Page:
Nicholas Dante

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Nicholas Dante
Born Conrado Morales
(1941-11-22)November 22, 1941
New York, New York, U.S.
Died May 21, 1991(1991-05-21) (aged 49)
New York, New York, U.S.
Nationality Puerto Rican-American
Information
Magnum opus A Chorus Line
Awards Pulitzer Prize for Drama (1976)
Tony Award for Best Book of a Musical (1976)
Drama Desk Award for Outstanding Musical (1976)

Nicholas Dante (November 22, 1941[1] – May 21, 1991[2]) was an American dancer and writer, best known for having co-written the book of the musical A Chorus Line.

Biography[edit]

Born Conrado Morales in New York City to Puerto Rican parents,[3] his early career was spent dancing in the chorus of Broadway musicals such as Applause and Ambassador.

In 1974, he was approached by friend Michael Bennett who invited him to the sessions which led to the basis of material for the book of a musical about Broadway "gypsies", the dancers who serve as a backdrop for the leading performers. Eventually, collaborating with James Kirkwood, Jr., the result was A Chorus Line, which earned him the 1976 Tony Award and Drama Desk Award for Best Book of a Musical and the Pulitzer Prize for Drama. In particular, the story of Paul, the homosexual Puerto Rican dancer whose early career consisted of working in a drag show, was based primarily on Dante. The actor who originated the role with the famous monologue, Sammy Williams, won a Best Featured Actor in a Musical award in 1976 for the role. Dante played the role himself later on.[citation needed]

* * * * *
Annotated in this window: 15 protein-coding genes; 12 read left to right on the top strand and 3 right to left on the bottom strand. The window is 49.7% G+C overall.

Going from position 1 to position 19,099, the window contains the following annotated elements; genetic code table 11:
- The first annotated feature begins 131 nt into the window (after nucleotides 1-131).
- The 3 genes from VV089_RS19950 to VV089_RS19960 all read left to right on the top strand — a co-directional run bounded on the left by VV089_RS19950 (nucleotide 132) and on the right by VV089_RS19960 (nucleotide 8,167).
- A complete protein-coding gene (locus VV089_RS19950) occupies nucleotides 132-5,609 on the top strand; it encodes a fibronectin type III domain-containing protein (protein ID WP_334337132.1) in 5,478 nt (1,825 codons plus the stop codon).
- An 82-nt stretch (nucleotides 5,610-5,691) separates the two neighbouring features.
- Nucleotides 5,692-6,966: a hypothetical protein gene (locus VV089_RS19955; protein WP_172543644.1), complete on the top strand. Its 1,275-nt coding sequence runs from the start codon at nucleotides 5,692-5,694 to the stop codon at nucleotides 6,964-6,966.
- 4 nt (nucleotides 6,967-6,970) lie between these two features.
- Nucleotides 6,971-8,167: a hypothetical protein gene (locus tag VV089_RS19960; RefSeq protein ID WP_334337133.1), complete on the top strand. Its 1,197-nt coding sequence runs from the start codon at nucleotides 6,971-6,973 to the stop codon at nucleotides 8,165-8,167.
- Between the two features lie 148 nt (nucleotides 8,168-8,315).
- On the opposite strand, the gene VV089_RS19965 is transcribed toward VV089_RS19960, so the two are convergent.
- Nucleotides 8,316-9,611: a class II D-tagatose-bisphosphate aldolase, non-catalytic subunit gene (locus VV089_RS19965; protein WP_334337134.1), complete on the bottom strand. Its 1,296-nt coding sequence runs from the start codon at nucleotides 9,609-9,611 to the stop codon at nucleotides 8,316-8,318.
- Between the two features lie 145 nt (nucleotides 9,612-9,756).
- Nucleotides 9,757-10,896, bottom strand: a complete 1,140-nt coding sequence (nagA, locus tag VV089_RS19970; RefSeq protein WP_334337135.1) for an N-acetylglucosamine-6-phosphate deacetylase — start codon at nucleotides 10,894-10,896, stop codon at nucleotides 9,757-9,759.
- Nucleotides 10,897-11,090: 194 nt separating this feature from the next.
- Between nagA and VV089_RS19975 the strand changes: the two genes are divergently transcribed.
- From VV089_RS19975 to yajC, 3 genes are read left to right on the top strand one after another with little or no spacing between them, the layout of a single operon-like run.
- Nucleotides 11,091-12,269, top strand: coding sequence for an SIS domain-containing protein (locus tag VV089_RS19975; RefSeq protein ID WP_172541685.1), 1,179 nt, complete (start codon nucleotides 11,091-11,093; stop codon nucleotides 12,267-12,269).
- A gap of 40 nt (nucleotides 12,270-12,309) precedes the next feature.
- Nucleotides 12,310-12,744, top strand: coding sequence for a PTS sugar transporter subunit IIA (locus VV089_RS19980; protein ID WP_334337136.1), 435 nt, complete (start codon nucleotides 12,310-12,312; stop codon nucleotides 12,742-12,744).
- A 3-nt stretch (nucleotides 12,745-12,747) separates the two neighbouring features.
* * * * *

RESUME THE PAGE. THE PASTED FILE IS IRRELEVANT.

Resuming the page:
He authored a screenplay, Fake Lady, and a stage musical based on the life of entertainer Al Jolson entitled Jolson Tonight, but never again achieved the success he did with A Chorus Line.[4]

Death[edit]

Dante died on May 21, 1991, aged 49, from AIDS-related complications in New York City.[2]

References[edit]

  1. ^ Social Security Death Index Search
  2. ^ a b Nicholas Dante, 49; Dancer and a Writer Of 'A Chorus Line from New York Times, 22 May 1991
  3. ^ Crohn Schmitt, Natalie (1990). "Complicates". Northwestern University Press. p. 85. ISBN 0-8101-0836-4. 
  4. ^ ovrtur: Jolson Tonight from www.ovrtur.com